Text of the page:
The properly admitted evidence showed Wemyss was still registered at 435 University Avenue, although he told police he had been staying at 1003 Montclair “for weeks,” and was found at the Montclair address, along with his driver’s license and clothes apparently belonging to him.  The evidence also established that Wemyss had not registered the 1003 Montclair address, although the evidence showed he knew about the registration requirement and had complied in the past.  The defense presented only the testimony of a Roseville police officer that Wemyss had talked to him about reporting a change of address.

            In the context of this evidence, we must look at the extent of the error and assess its likely impact on the jury.  First, we note that the prosecutor in her closing argument, although referring to the term “predatory offender” as something Wemyss had stipulated to being, did not use the more prejudicial term of “sex offender.”  She made no reference to Wemyss’s prior conviction itself and focused on his flouting of the registration requirement without implying any broader issues, such as the risk to the community from a sex offender’s failure to register.  See generally State v. Bolte, 530 N.W.2d 191, 198  (Minn. 1995) (noting prosecutor’s decision not to rely on improperly admitted other-crime evidence in closing argument in concluding error was harmless).

            Second, the most prejudicial of the erroneously admitted evidence, the reference to the details of Wemyss’s prior sex-offense conviction, was a brief sentence contained in one of the forms admitted as an exhibit.  Given the testimony offered from witnesses, it was not necessary for the jury to examine the details of the exhibits to decide the contested issues before it, and we conclude that it is unlikely this brief reference had a significant impact on the jury.  See generally Townsend v. State, 646 N.W.2d 218, 223 (Minn. 2002) (holding one factor in harmless-error test is “the manner in which the evidence was presented”).

            Finally, as the outline of the evidence in this opinion and this court’s earlier opinion shows, the evidence was overwhelming that Wemyss failed to register the 1003 Montclair address, and that this was at least a secondary residence that he was required to register.  And, given the number of registration forms that Wemyss had completed in the past, the testimony of his probation officer, and the defense’s own witness’s testimony that Wemyss had inquired about reporting a change of address, we also conclude the evidence was overwhelming that Wemyss knowingly violated the registration statute.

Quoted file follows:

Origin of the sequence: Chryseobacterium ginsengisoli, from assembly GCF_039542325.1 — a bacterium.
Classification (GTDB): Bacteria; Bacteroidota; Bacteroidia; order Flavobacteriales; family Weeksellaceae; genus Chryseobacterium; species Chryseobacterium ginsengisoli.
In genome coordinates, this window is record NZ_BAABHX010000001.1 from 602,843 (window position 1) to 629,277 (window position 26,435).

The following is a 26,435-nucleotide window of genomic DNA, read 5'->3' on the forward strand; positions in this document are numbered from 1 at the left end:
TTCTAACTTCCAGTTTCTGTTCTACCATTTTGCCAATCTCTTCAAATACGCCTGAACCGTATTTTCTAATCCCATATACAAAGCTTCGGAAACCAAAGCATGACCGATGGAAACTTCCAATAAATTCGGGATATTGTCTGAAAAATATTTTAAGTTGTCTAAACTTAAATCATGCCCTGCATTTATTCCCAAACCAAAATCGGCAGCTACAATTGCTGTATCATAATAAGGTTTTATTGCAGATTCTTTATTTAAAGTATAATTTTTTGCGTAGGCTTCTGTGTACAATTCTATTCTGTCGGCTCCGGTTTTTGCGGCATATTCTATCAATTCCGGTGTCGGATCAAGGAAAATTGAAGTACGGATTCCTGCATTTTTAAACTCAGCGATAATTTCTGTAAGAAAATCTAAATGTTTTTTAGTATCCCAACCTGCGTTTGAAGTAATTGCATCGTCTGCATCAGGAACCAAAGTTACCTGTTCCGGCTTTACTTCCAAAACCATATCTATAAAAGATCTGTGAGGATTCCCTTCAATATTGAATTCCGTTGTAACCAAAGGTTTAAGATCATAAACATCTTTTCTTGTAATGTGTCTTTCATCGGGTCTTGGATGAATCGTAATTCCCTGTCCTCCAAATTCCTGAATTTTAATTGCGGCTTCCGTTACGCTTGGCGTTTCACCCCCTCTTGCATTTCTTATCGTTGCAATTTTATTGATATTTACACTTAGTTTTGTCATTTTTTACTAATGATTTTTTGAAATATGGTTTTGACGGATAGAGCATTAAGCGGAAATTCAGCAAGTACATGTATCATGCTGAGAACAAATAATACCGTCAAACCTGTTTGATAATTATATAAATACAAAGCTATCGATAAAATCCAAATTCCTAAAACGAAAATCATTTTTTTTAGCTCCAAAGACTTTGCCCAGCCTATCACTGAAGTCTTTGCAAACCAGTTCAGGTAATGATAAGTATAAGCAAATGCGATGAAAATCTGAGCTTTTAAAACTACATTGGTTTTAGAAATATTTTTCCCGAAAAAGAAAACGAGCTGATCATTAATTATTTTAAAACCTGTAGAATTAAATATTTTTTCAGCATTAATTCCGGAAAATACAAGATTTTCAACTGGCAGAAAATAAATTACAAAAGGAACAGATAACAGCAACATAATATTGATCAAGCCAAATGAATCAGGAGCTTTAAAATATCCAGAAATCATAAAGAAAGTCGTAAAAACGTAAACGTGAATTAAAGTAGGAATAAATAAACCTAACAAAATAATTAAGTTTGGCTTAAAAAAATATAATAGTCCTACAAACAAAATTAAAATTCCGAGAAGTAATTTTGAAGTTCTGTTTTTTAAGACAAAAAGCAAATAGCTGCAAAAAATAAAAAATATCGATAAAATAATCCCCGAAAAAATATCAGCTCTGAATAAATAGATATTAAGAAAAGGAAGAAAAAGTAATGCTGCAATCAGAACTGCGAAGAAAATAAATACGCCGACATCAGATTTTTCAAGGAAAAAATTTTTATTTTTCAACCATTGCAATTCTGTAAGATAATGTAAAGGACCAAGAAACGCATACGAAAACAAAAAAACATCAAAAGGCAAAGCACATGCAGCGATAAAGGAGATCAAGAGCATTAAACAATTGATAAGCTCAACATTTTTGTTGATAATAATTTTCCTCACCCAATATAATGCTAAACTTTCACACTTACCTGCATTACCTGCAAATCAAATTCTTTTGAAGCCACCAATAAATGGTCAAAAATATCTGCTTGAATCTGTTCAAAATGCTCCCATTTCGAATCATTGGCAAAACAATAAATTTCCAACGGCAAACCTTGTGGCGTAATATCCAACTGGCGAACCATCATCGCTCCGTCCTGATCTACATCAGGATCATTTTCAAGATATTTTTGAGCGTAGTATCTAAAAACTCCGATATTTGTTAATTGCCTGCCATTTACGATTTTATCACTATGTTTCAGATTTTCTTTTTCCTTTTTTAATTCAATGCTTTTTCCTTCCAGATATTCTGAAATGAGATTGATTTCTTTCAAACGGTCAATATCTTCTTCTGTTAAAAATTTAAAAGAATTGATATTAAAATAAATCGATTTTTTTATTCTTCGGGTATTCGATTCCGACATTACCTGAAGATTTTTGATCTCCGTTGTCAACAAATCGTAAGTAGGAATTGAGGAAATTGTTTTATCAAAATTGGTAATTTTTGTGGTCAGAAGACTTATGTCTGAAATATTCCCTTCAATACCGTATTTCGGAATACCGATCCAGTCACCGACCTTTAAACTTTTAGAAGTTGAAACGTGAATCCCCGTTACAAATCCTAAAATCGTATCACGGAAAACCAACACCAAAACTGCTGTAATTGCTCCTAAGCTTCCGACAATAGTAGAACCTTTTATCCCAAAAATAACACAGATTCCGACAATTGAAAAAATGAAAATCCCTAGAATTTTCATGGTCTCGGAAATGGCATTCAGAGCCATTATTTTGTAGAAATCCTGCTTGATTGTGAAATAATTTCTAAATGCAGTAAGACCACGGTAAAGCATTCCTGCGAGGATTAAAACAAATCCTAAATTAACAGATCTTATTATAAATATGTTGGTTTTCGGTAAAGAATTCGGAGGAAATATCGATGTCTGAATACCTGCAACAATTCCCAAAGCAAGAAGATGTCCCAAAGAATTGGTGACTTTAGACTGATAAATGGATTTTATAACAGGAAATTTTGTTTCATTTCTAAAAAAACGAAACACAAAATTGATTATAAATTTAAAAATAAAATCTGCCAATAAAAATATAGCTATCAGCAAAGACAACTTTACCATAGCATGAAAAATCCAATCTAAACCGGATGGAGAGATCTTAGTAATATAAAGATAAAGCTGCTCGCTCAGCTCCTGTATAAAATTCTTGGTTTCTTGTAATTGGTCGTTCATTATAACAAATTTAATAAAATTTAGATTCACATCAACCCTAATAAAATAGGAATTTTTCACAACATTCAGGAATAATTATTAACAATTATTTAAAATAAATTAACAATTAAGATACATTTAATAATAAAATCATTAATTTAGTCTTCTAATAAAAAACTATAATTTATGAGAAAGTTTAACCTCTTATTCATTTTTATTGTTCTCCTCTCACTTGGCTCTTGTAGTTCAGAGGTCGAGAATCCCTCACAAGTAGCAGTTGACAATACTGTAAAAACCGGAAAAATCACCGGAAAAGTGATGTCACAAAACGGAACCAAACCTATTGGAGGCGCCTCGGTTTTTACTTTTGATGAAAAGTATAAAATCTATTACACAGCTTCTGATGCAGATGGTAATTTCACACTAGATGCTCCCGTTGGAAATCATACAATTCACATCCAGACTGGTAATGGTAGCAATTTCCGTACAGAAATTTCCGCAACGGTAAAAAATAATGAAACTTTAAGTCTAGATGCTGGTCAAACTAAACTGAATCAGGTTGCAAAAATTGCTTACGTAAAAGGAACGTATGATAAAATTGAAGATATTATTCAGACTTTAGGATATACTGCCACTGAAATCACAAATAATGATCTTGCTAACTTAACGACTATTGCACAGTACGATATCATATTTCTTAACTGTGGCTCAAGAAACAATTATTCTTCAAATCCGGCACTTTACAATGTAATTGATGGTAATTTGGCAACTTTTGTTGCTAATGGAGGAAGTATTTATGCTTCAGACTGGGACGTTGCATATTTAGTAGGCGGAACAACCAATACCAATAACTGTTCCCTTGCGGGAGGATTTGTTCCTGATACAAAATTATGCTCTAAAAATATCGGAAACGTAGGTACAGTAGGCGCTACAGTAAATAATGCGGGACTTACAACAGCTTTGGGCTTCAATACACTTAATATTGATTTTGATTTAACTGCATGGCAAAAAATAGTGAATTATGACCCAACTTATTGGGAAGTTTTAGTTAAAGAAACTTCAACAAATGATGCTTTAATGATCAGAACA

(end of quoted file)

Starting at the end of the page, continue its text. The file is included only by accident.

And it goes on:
Based on the limited extent and degree of the error, the prosecutor’s restraint in not exploiting it, and the overwhelming nature of the state’s evidence, we conclude that there is no reasonable possibility that the wrongfully admitted evidence significantly affected the verdict.  Therefore, we conclude that the error was harmless, and that Wemyss’s conviction must be affirmed.


[1] This court’s earlier opinion cited the “beyond a reasonable doubt” harmless-error standard for constitutional error, but did not identify any constitutional provision implicated by admission of the wrongfully admitted evidence.  692 N.W.2d at 810.

[2] Most of the case law regarding “harmless error impact analysis” examines the harmlessness of constitutional error.  See State v. Juarez, 572 N.W.2d 286, 291-92 (Minn. 1997).  But the same principle is applied in Dillon and VanWagner to what appears to be non-constitutional error.